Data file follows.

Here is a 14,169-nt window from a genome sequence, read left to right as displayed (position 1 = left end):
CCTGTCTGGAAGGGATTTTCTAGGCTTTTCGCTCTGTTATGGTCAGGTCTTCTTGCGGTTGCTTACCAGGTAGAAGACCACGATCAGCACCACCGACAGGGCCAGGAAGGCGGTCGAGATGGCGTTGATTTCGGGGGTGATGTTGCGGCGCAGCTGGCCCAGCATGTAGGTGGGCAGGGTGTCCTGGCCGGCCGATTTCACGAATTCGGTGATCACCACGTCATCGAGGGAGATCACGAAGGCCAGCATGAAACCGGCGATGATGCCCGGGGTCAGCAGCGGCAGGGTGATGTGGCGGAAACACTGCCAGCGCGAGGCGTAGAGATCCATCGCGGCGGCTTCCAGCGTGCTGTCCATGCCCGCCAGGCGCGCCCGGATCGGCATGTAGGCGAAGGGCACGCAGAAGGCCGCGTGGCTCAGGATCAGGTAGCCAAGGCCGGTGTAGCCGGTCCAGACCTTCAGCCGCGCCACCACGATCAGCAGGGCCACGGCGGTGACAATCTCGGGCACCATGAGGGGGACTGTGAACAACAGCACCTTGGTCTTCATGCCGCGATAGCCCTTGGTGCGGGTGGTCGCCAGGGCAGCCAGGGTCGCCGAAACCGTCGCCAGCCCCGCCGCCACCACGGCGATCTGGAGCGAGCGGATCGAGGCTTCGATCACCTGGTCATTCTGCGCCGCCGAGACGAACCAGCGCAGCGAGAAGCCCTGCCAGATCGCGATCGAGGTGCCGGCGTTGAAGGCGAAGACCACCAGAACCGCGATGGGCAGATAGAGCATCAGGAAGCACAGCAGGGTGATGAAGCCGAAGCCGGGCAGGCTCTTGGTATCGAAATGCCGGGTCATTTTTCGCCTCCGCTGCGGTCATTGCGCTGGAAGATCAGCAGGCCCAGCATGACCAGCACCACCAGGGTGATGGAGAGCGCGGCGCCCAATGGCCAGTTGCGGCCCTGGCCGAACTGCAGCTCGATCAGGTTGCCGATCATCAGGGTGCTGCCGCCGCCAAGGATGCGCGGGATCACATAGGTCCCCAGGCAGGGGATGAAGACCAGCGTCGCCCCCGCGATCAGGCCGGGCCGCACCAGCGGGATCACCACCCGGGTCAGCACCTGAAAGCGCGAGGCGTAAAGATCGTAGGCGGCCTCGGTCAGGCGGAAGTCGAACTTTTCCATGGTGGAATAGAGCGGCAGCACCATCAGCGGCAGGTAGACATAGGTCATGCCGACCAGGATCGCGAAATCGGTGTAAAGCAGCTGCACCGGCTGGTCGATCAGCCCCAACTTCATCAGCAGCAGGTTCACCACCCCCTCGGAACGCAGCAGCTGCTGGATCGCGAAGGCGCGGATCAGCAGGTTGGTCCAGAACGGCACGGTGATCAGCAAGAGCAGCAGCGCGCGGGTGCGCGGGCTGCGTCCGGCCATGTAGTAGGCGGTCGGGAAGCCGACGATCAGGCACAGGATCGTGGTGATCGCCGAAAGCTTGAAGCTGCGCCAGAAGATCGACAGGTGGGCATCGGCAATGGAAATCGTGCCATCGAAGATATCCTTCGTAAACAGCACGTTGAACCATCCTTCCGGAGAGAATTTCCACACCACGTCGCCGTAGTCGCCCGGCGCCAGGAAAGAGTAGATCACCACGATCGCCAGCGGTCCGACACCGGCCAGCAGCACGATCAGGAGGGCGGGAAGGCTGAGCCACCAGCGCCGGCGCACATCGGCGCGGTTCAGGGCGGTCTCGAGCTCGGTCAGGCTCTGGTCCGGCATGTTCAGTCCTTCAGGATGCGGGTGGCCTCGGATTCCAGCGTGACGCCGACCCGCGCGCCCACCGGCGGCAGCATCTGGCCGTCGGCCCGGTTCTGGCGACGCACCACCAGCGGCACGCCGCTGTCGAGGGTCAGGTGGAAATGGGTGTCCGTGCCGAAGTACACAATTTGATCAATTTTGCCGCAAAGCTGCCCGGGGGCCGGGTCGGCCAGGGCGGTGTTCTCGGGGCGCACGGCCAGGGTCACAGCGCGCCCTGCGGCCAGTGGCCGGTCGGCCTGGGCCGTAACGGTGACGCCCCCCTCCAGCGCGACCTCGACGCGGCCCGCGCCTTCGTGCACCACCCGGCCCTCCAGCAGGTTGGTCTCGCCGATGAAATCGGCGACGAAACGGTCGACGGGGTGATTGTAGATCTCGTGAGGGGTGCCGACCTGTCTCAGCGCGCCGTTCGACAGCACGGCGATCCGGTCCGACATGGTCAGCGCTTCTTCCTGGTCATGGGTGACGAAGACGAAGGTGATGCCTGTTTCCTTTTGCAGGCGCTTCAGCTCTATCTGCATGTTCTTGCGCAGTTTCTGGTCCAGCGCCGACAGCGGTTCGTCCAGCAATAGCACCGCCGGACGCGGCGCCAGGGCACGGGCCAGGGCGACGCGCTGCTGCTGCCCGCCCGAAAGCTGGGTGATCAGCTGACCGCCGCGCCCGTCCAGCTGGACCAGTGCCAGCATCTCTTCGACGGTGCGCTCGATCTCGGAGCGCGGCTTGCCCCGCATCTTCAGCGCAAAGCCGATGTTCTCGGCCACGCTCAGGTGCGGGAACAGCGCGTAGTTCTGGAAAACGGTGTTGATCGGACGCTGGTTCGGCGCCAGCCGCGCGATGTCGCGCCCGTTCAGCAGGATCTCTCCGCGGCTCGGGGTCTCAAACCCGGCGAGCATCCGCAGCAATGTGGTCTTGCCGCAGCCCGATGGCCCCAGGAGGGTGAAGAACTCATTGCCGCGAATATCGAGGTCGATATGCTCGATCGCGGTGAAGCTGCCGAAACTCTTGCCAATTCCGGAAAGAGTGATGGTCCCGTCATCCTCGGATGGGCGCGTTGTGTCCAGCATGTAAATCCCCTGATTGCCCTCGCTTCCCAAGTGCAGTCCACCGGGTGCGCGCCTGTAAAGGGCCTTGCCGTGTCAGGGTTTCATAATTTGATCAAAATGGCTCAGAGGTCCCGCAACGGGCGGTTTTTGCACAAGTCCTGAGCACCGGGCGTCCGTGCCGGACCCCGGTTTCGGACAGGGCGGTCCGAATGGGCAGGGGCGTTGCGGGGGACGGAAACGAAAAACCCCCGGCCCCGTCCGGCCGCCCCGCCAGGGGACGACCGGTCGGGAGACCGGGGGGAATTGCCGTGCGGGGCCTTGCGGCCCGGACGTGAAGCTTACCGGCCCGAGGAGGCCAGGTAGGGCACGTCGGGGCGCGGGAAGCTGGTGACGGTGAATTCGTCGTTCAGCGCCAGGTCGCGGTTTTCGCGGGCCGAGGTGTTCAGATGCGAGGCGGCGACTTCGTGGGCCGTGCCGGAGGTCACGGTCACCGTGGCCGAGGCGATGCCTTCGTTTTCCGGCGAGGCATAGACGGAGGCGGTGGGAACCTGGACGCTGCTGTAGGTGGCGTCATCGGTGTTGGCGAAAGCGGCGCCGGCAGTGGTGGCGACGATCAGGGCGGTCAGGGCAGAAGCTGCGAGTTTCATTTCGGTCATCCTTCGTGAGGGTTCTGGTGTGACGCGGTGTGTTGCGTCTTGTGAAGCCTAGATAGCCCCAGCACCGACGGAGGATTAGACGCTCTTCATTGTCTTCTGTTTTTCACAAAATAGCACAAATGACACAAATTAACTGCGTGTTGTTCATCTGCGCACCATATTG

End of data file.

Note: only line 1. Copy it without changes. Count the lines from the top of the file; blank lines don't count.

Here is a 14,169-nt window from a genome sequence, read left to right as displayed (position 1 = left end):